S2M to launch region’s first satellite-to-mobile TV service

Satellite technology to offer seamless mobile TV to users across the region from next year

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By  Roger Field Published  November 21, 2007

S2M, a Dubai-based company specialising in satellite broadcasting, is planning to launch the region's first satellite-to-mobile TV service in the MENA region early next year, the company's vice president of commercial operations, Wejdi Harzallah, told CommsMEA.

S2M, which stands for "satellite to mobile", will launch its own satellite next year, allowing TV and radio stations to broadcast across the Middle East and North Africa. The company will combine satellite technology with terrestrial broadband to give roaming mobile users access to high quality video and audio broadcasts.

S2M's technology is designed to broadcast multiple channels to large numbers of subscribers, giving it an advantage over 3G networks, which could lack the bandwidth to deliver the same amount of information at the same quality, Harzallah said.

"With this technology you can receive very good quality video and audio broadcasts on different types of mobile device everywhere," Harzallah said. "Users can roam from one country to another seamlessly and they have a wide range of channels because of the bandwidth on the S-band, which allows you to have a far wider band than you would have on a terrestrial network. We truly believe content owners and telcos have an interest in being part of this."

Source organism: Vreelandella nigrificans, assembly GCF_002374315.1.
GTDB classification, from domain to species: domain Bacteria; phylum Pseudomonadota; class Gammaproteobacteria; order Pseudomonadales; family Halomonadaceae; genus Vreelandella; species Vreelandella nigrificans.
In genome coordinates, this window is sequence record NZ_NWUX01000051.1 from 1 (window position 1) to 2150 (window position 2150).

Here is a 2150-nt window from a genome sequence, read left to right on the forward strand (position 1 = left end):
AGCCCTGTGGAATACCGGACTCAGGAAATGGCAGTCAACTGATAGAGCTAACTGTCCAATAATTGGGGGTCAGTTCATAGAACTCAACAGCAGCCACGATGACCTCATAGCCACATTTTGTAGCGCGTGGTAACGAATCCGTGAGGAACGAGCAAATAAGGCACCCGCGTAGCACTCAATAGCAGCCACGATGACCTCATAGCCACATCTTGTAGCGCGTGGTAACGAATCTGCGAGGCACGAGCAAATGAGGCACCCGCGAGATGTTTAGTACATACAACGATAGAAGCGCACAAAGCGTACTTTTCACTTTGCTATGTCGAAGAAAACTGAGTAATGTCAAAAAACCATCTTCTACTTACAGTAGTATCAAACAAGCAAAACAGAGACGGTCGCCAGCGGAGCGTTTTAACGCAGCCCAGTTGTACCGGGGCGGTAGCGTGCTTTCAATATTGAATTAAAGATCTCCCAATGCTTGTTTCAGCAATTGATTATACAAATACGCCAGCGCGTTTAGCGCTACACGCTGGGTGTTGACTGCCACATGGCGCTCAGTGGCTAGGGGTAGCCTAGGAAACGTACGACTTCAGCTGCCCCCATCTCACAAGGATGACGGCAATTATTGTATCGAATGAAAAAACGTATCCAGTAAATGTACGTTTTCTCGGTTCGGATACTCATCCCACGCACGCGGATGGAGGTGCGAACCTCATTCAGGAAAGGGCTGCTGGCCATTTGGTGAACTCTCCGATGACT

S2M is already in negotiations with content providers and mobile operators in the region and Harzallah is upbeat about the outcome. "From the content point of view, content providers are looking to extend their reach," he said. "They are technology agnostic, they want to be everywhere. They are looking at this as a future opportunity, they have content and they want to extend their reach and generate extra revenue."

The technology being deployed by S2M was developed in Japan and Korea in 2004, and is now being rolled out by various companies around the world. "There are many technological advances that took place between 2004 and now that we are also incorporating in to the Middle East deployment," Harzallah added.

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